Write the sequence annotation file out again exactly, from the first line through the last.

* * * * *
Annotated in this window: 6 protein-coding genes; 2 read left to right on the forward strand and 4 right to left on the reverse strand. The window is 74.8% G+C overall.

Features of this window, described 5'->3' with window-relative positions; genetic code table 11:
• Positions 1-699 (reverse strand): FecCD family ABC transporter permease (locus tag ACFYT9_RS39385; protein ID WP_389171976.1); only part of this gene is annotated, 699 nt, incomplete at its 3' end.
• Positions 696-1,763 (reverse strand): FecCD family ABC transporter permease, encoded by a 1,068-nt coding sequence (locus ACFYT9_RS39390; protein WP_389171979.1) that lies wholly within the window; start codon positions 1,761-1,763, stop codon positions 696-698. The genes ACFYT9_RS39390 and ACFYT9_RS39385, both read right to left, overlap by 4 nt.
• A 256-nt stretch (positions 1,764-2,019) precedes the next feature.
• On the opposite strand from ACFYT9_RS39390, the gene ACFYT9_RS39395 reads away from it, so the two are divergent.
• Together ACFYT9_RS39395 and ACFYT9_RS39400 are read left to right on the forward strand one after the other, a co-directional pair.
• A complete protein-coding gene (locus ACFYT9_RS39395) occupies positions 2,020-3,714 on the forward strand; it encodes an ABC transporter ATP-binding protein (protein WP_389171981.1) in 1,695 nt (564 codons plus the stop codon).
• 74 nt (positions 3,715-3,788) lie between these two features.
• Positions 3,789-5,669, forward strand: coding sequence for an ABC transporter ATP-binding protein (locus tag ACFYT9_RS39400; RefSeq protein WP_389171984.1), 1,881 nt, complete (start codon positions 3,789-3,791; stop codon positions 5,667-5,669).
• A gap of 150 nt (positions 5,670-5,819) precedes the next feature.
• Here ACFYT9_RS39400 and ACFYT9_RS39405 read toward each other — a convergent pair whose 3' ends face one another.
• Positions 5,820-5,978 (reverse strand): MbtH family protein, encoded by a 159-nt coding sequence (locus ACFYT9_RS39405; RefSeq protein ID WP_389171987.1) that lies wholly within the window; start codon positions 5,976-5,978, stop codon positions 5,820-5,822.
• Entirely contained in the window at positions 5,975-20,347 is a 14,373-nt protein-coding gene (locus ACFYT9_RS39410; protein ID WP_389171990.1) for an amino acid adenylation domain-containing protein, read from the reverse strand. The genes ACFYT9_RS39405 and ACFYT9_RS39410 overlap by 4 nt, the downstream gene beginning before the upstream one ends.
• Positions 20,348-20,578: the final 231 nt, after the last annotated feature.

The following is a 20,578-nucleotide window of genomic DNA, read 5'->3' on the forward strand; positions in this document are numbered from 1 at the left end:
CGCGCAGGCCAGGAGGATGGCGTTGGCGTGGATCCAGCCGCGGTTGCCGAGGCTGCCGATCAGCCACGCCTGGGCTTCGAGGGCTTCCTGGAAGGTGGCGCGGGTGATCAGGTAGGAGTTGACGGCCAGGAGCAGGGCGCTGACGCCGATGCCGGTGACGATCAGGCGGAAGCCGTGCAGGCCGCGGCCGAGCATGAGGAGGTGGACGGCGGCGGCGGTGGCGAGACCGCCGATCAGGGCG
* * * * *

Annotated in this window: 6 protein-coding genes; 2 read left to right on the forward strand and 4 right to left on the reverse strand. The window is 74.8% G+C overall.

Features of this window, described 5'->3' with window-relative positions; genetic code table 11:
• Positions 1-699 (reverse strand): FecCD family ABC transporter permease (locus tag ACFYT9_RS39385; protein ID WP_389171976.1); only part of this gene is annotated, 699 nt, incomplete at its 3' end.
• Positions 696-1,763 (reverse strand): FecCD family ABC transporter permease, encoded by a 1,068-nt coding sequence (locus ACFYT9_RS39390; protein WP_389171979.1) that lies wholly within the window; start codon positions 1,761-1,763, stop codon positions 696-698. The genes ACFYT9_RS39390 and ACFYT9_RS39385, both read right to left, overlap by 4 nt.
• A 256-nt stretch (positions 1,764-2,019) precedes the next feature.
• On the opposite strand from ACFYT9_RS39390, the gene ACFYT9_RS39395 reads away from it, so the two are divergent.
• Together ACFYT9_RS39395 and ACFYT9_RS39400 are read left to right on the forward strand one after the other, a co-directional pair.
• A complete protein-coding gene (locus ACFYT9_RS39395) occupies positions 2,020-3,714 on the forward strand; it encodes an ABC transporter ATP-binding protein (protein WP_389171981.1) in 1,695 nt (564 codons plus the stop codon).
• 74 nt (positions 3,715-3,788) lie between these two features.
• Positions 3,789-5,669, forward strand: coding sequence for an ABC transporter ATP-binding protein (locus tag ACFYT9_RS39400; RefSeq protein WP_389171984.1), 1,881 nt, complete (start codon positions 3,789-3,791; stop codon positions 5,667-5,669).
• A gap of 150 nt (positions 5,670-5,819) precedes the next feature.
• Here ACFYT9_RS39400 and ACFYT9_RS39405 read toward each other — a convergent pair whose 3' ends face one another.
• Positions 5,820-5,978 (reverse strand): MbtH family protein, encoded by a 159-nt coding sequence (locus ACFYT9_RS39405; RefSeq protein ID WP_389171987.1) that lies wholly within the window; start codon positions 5,976-5,978, stop codon positions 5,820-5,822.
• Entirely contained in the window at positions 5,975-20,347 is a 14,373-nt protein-coding gene (locus ACFYT9_RS39410; protein ID WP_389171990.1) for an amino acid adenylation domain-containing protein, read from the reverse strand. The genes ACFYT9_RS39405 and ACFYT9_RS39410 overlap by 4 nt, the downstream gene beginning before the upstream one ends.
• Positions 20,348-20,578: the final 231 nt, after the last annotated feature.

The following is a 20,578-nucleotide window of genomic DNA, read 5'->3' on the forward strand; positions in this document are numbered from 1 at the left end:
CGCGCAGGCCAGGAGGATGGCGTTGGCGTGGATCCAGCCGCGGTTGCCGAGGCTGCCGATCAGCCACGCCTGGGCTTCGAGGGCTTCCTGGAAGGTGGCGCGGGTGATCAGGTAGGAGTTGACGGCCAGGAGCAGGGCGCTGACGCCGATGCCGGTGACGATCAGGCGGAAGCCGTGCAGGCCGCGGCCGAGCATGAGGAGGTGGACGGCGGCGGCGGTGGCGAGACCGCCGATCAGGGCG